What Works For Health: A New Resource for Community Leaders
Sep 26, 2012, 12:02 PM
When it comes to solving problems that affect the health of our communities, knowing what works matters. Using programs, policies and innovations that are based on solid evidence offers a better chance to improve public health.
What Works for Health, the latest release from County Health Rankings & Roadmaps, is an online, searchable menu of policies and programs—each with a rating based on strength of evidence for factors that can help make communities healthier places to live, learn, work and play. Policies, such as sobriety checkpoints, and programs, such as early childhood interventions, included in What Works for Health are rated on their level of evidence to help guide users toward choosing proven strategies. The County Health Rankings & Roadmaps team also hopes this tool will help spur a dialogue, and encourage those in the field to weigh in on other possible evidence-based programs.
NewPublicHealth spoke with Bridget Catlin, PhD, MHSA, director of the County Health Rankings & Roadmaps about the new tool and how she expects it to be used.
NewPublicHealth: Who is the primary audience for What Works for Health?
Bridget Catlin: There are a number of audiences for What Works for Health. Key audiences are people who are leading community health improvement planning processes such as public health officials. Hospitals are also getting involved in this area due to requirements from the ACA and from the IRS. They’re doing community health needs assessments to identify needs in communities and then what they can do to address those needs. Other audiences include employers who want to make their communities healthier for their employees and dependents, as well as grant-makers and policy-makers who are interested in spending their resources in areas that they know will work.
NPH: What’s new about this resource? How is it different from some of the other evidence guides that are out there like The Community Guide?
Bridget Catlin: What Works for Health covers the entire County Health Rankings model. So it addresses policies and programs that will improve health behaviors, which is a lot of what the Community Guide touches on, but it goes beyond that. It also addresses interventions in clinical care, particularly to do with health care access. It also contains a lot of information on policies and programs to address the social and economic factors—people who are familiar with the County Health Rankings model will know that those factors contribute the most towards health outcomes. And then finally, we have policies and programs to address the physical and built environment. Other evidence rating guides will touch on one piece of this, whereas our tool addresses everything. We don’t replicate other people’s work. We point to things like the Community Guide where it has done a thorough assessment, but we also point to a lot of other tools too. So it’s one stop shopping.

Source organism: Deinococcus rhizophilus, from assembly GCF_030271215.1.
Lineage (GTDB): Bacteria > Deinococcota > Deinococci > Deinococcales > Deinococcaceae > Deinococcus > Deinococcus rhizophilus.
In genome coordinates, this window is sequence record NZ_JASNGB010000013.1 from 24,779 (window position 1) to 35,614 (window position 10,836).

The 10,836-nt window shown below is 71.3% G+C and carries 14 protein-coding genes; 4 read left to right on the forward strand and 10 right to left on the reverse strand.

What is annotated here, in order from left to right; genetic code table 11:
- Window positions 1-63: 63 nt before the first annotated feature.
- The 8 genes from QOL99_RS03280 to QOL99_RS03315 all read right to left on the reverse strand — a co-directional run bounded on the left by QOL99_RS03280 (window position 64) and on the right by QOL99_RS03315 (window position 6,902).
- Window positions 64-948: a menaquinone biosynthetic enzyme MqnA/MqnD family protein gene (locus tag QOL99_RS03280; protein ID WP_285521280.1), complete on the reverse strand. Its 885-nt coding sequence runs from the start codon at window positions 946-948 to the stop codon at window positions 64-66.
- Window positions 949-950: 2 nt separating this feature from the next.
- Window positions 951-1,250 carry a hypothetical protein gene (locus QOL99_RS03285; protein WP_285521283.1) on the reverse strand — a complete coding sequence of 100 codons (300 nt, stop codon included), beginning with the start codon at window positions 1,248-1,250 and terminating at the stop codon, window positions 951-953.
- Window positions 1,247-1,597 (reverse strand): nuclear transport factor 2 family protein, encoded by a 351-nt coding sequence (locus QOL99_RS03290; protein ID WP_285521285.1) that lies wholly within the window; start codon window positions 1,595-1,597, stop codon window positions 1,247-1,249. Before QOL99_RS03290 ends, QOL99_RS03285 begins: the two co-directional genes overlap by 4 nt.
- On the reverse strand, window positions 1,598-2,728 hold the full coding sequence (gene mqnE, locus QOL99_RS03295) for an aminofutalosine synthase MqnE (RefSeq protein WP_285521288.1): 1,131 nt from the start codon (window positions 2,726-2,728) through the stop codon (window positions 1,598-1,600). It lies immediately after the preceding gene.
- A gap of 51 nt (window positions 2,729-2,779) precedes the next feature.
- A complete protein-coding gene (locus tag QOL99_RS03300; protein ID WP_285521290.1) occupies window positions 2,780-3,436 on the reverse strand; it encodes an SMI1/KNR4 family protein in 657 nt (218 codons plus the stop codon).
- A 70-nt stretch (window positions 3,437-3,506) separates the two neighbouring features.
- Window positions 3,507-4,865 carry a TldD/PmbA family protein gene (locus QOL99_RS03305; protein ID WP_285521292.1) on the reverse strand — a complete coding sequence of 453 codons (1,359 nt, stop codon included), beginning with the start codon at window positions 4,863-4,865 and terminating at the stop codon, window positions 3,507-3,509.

NPH: The tool is based on one that you and other folks at the University of Wisconsin Population Health Institute developed. What feedback have you gotten over the years and what people were able to learn from it?
Bridget Catlin: We first introduced an online tool like this back in January of 2009 as part of a project we were doing here in Wisconsin. The project is called Making Wisconsin the Healthiest State, a very grandiose title. We spent time both measuring Wisconsin’s health, and then really wanting to help the entire state move forward, and so we’ve put this tool together following a very similar model to the County Health Rankings model. The reactions to the tool were really positive. There were a lot of people out there really interested in implementing evidence-based strategies, but it’s very time consuming to go searching for that evidence. We got a lot of feedback that this really helped people. We summarized the evidence, so if you just want to see the high level you can just look at the high level. If you actually also want to go to the underlying references, we link to each one of those. So it was appealing to both people who just wanted the answer and those who wanted the supporting information behind the answer.